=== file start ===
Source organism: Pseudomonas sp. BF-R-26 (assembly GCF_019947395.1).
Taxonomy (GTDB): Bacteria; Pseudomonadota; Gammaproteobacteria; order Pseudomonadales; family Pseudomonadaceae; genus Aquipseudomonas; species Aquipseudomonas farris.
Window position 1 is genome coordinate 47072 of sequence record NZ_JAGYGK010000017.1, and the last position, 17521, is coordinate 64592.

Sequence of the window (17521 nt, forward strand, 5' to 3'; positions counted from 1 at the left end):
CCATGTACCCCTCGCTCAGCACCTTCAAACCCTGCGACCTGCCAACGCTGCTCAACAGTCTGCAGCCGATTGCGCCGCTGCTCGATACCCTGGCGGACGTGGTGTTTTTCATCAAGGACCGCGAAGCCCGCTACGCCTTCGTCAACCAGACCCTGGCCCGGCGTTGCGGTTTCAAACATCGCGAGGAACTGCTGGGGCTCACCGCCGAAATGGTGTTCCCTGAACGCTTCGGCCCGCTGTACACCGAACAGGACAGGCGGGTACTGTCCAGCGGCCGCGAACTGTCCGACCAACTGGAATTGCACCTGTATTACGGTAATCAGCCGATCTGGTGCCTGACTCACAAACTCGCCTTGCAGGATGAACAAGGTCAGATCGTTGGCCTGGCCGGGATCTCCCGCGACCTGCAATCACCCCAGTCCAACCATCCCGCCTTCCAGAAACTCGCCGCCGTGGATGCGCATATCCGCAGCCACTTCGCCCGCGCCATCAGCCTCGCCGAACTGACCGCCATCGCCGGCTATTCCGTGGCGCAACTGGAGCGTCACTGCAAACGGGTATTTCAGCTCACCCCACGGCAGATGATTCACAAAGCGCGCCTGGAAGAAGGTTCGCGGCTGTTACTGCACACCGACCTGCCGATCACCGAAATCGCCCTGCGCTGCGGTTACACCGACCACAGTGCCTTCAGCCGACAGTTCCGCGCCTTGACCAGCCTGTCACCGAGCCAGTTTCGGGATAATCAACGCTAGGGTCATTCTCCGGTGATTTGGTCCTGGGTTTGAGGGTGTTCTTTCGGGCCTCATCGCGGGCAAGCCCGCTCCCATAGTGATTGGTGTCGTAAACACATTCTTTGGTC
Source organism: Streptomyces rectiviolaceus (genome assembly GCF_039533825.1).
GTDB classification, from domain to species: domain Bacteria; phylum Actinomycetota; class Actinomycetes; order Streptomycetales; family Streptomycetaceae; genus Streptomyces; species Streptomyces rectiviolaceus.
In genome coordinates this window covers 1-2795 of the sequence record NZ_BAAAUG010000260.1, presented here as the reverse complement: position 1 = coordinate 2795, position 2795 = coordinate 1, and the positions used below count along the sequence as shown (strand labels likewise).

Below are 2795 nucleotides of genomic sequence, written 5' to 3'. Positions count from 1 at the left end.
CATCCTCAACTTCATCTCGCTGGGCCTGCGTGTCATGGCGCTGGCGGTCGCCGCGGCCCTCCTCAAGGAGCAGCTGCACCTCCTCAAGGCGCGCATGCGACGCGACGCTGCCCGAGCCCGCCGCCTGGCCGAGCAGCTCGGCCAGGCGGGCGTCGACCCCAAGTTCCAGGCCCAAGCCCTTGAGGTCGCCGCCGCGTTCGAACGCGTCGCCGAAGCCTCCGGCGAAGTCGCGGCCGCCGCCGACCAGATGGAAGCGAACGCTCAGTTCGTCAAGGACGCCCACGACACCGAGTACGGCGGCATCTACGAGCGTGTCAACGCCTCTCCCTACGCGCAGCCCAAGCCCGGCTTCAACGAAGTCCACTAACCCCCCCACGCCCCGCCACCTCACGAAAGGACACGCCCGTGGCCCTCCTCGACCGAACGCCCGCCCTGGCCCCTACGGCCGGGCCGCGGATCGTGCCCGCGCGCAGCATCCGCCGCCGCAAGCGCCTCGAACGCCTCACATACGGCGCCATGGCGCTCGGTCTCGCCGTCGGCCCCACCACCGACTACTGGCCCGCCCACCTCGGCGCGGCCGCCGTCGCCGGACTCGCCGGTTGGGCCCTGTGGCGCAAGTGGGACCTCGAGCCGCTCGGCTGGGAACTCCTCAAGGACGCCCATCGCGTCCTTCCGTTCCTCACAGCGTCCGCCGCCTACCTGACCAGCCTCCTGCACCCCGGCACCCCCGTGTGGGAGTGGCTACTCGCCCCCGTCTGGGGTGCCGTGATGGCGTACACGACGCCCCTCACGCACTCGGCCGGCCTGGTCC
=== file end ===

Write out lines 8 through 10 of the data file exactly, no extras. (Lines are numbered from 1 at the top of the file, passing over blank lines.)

In genome coordinates this window covers 1-2795 of the sequence record NZ_BAAAUG010000260.1, presented here as the reverse complement: position 1 = coordinate 2795, position 2795 = coordinate 1, and the positions used below count along the sequence as shown (strand labels likewise).

Below are 2795 nucleotides of genomic sequence, written 5' to 3'. Positions count from 1 at the left end.
CATCCTCAACTTCATCTCGCTGGGCCTGCGTGTCATGGCGCTGGCGGTCGCCGCGGCCCTCCTCAAGGAGCAGCTGCACCTCCTCAAGGCGCGCATGCGACGCGACGCTGCCCGAGCCCGCCGCCTGGCCGAGCAGCTCGGCCAGGCGGGCGTCGACCCCAAGTTCCAGGCCCAAGCCCTTGAGGTCGCCGCCGCGTTCGAACGCGTCGCCGAAGCCTCCGGCGAAGTCGCGGCCGCCGCCGACCAGATGGAAGCGAACGCTCAGTTCGTCAAGGACGCCCACGACACCGAGTACGGCGGCATCTACGAGCGTGTCAACGCCTCTCCCTACGCGCAGCCCAAGCCCGGCTTCAACGAAGTCCACTAACCCCCCCACGCCCCGCCACCTCACGAAAGGACACGCCCGTGGCCCTCCTCGACCGAACGCCCGCCCTGGCCCCTACGGCCGGGCCGCGGATCGTGCCCGCGCGCAGCATCCGCCGCCGCAAGCGCCTCGAACGCCTCACATACGGCGCCATGGCGCTCGGTCTCGCCGTCGGCCCCACCACCGACTACTGGCCCGCCCACCTCGGCGCGGCCGCCGTCGCCGGACTCGCCGGTTGGGCCCTGTGGCGCAAGTGGGACCTCGAGCCGCTCGGCTGGGAACTCCTCAAGGACGCCCATCGCGTCCTTCCGTTCCTCACAGCGTCCGCCGCCTACCTGACCAGCCTCCTGCACCCCGGCACCCCCGTGTGGGAGTGGCTACTCGCCCCCGTCTGGGGTGCCGTGATGGCGTACACGACGCCCCTCACGCACTCGGCCGGCCTGGTCC